WHAT IS the first thing you think of, when you think of Pisa in Italy? Is it the Leaning Tower of Pisa?

The Tower of Pisa is the campanile – the freestanding bell tower, boasting seven bells on its eighth floor – of the cathedral of the Italian city of Pisa.

It is one of the most famous landmarks in the world, best known for its nearly four-degree lean – the result of an unstable foundation.

Standing tall at 185.93 feet on its highest side, the tower boasts an impressive 296 steps to the top.

The tower actually began to lean while it was being built in the 12th century, due to the soft ground below which could not properly support the structure’s weight (an estimated 14,500 metric tons), and it worsened through the completion of its construction in the 14th century – yes, the tower was built in three stages and took 199 years to complete.

By 1990 the tilt had reached 5.5 degrees. It wasn’t until remedial work took place between 1993 and 2001 that the tower was actually stabilised, which reduced the tilt to 3.97 degrees.

As is often the case with the creator of Italian recipes, the answer to the question ‘who built the Leaning Tower of Pisa?’ is a mystery.

The most frequently accredited architects of this first phase of work are Bonanno Pisano and Gherardo din Gherardo. The second phase of construction started in 1275, and the work is attributed to Giovani di Simone. Tommaso Pisano (1350-1372) was the architect who finished the work.

With such a marvel to behold, why would anything else spring to mind when you think of Pisa? Well, their leaning tower is not the only wonderful thing to come out of the city. Plenty of incredible dishes were invented there too.

Torta co’ bischeri is a sweet treat originating from Pontasserchio, just outside Pisa. The dish was first made around the beginning of the 16th century as an offering to the pilgrims who visited the town every April 28 – the original date for the celebration of the feast of St Paul.

People would take holy pilgrimages along the famous Via Francigena – a route dating back to medieval times connecting Canterbury to Rome – 250 miles of which are in Tuscany.

Pilgrims would stop in the city or in small towns where the local people would treat them with respect and take care of them, providing them with accommodation and food. Torta co’ bischeri is a dish that would be frequently prepared during this time.

This delicious cake is characterised by the folds of pastry dough made on the outer edge of it. One of its most popular present-day variations is the torta di riso e cioccolato, which is made with rice and chocolate.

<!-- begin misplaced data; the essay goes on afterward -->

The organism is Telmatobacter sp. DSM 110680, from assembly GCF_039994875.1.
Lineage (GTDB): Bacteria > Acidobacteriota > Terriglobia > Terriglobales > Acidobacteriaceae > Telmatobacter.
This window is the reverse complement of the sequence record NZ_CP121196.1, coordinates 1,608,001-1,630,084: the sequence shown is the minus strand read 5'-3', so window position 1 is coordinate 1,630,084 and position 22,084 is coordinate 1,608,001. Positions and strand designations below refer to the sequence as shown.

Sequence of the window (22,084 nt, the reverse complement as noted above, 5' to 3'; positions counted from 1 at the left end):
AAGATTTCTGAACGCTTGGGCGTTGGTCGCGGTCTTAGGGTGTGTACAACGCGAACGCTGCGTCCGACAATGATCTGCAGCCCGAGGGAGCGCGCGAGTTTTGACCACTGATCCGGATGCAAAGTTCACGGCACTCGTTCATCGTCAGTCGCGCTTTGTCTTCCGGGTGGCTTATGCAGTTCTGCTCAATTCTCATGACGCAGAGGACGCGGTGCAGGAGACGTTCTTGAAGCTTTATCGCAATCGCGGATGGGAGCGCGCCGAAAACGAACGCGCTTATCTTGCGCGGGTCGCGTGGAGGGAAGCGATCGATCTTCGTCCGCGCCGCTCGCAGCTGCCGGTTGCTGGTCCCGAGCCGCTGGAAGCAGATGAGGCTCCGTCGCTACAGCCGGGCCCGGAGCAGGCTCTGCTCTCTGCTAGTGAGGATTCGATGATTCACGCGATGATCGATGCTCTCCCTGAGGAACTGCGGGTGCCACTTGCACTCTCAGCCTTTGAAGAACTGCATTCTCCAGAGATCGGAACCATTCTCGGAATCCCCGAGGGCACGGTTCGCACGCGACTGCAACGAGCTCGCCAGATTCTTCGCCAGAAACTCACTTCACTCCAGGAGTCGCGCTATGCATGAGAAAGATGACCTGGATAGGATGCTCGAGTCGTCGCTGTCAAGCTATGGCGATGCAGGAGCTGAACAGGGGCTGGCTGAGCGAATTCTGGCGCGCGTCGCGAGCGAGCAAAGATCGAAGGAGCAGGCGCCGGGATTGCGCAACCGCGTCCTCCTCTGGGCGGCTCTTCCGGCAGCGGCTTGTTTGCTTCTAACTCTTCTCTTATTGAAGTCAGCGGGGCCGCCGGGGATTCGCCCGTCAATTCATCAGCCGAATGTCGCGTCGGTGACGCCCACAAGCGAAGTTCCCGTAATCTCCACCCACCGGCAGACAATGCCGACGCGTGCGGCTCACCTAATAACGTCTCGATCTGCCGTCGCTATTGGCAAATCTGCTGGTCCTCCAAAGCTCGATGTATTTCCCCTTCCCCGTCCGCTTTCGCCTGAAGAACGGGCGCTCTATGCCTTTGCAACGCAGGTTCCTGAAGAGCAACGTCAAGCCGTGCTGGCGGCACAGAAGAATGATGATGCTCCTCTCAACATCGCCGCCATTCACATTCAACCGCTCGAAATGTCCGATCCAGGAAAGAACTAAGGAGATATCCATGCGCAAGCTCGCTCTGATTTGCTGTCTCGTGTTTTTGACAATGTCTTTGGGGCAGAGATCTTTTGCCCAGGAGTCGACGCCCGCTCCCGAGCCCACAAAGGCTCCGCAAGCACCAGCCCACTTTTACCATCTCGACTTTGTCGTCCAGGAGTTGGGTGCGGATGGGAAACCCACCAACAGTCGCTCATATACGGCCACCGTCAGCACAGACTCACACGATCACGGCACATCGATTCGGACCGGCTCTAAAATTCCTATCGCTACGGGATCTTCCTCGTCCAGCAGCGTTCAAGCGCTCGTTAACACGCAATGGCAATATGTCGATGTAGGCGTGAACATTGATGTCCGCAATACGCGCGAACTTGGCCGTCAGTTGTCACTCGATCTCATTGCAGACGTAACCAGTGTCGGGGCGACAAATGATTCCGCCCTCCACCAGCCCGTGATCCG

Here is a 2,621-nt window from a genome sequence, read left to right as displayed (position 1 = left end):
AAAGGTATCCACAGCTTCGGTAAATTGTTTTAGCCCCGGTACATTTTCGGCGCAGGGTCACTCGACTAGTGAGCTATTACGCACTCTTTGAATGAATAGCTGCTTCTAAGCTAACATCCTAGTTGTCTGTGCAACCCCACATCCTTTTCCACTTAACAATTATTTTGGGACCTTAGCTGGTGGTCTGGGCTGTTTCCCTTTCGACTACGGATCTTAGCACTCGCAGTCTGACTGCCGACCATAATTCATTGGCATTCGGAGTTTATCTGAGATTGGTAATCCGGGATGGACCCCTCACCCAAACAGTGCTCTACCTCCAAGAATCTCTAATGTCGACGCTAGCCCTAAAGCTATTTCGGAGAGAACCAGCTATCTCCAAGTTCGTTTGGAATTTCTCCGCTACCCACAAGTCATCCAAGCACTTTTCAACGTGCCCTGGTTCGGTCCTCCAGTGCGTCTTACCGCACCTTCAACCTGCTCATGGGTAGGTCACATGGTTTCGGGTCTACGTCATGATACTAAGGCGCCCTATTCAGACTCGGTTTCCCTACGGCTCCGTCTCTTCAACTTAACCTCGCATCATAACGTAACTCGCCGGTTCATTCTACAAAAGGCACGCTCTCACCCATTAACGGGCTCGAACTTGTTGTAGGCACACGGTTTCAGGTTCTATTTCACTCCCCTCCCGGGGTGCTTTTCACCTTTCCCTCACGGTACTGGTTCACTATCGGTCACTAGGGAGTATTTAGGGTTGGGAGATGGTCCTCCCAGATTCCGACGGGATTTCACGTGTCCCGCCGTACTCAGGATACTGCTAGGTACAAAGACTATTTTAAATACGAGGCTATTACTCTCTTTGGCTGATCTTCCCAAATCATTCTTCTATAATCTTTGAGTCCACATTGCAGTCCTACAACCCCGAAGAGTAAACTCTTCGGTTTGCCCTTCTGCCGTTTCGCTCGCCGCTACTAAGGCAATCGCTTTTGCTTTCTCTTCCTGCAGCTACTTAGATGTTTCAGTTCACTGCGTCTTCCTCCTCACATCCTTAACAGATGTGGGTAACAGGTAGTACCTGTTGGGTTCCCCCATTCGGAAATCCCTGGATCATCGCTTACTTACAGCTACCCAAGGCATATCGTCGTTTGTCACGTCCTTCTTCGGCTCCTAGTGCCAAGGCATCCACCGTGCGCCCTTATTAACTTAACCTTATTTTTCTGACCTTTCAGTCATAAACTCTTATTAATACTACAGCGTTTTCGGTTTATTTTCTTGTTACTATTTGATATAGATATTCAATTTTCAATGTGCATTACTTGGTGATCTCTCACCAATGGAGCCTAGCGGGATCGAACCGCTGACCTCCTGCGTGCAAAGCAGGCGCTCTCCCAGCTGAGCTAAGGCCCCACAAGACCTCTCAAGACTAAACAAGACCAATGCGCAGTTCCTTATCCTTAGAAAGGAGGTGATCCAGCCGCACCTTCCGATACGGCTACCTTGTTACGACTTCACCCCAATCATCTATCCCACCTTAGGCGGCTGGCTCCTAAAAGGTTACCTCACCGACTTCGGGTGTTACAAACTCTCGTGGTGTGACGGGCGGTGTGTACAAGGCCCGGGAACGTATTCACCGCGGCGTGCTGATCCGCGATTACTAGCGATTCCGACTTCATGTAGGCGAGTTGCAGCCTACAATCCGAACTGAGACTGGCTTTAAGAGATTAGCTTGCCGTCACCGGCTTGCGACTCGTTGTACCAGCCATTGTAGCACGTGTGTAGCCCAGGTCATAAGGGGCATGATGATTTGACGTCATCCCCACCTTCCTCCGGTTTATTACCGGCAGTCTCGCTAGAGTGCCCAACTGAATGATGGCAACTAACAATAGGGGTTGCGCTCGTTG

The dish is made with shortcrust pastry, which I will include the recipe for, but depending on how much time you have to make your own version of the dessert, you can easily buy ready-made shortcrust pastry from most supermarkets, which will take a lot of the work out of cooking.

The dessert might not be as famous as the Tower of Pisa, but hopefully it will turn out better first time…


For the pastry

250g flour

2 teaspoons baking powder

100g butter

100g sugar

1 egg

1 tablespoon liqueur (orange flavoured if you have it)

For the filling

300g milk

200g water

100g rice

100g sugar

200g finely chopped dark chocolate

30g pine nuts

Grated orange zest

1 egg

A pinch of salt


1. First make the dough. Sift the flour into a large bowl along with the baking powder. Take the butter from the fridge and use while still cold. Weigh 100g before adding it to the flour. Using an electric mixer if you have one, combine the flour and the butter. Add the sugar and mix well. Finally, add the egg and the tablespoon of liqueur (I recommend an orange flavoured one, to make the most of the flavours), mix and form the dough into a ball. Cover with cling film and place inside the fridge. Try to leave it there for at least an hour before you use it.

2. To prepare the filling while your dough is chilling, add the milk and water to a pan and heat until boiling. Once you have brought the mixture to the boil, add the pinch of salt and the rice. Leave the contents of the pan to simmer for 20 minutes, checking and stirring it occasionally while it cooks.

3. You will know the rice is ready when it has absorbed the liquid in the pan. Immediately add the sugar and the finely chopped dark chocolate to the rice and mix well before leaving to cool. Once it has cooled down, add the pine nuts, the grated orange zest and 1 egg. Mix well.

4. Remove your pastry dough from the fridge and roll out 2/3 of it, around ½ centimetre in thickness. Grease a baking tin and place your rolled out dough inside. Fill the pie with the chocolate mixture.

5. Use your remaining pastry to create a lattice effect on top of the filling and, if you’re feeling creative, for little triangular shapes to place around the edges. Form pyramid-shaped triangles and place around the outside the pie, pointing outwards.

6. Bake for around 40 minutes at 180°C/Gas Mark 4. Allow to cool and enjoy.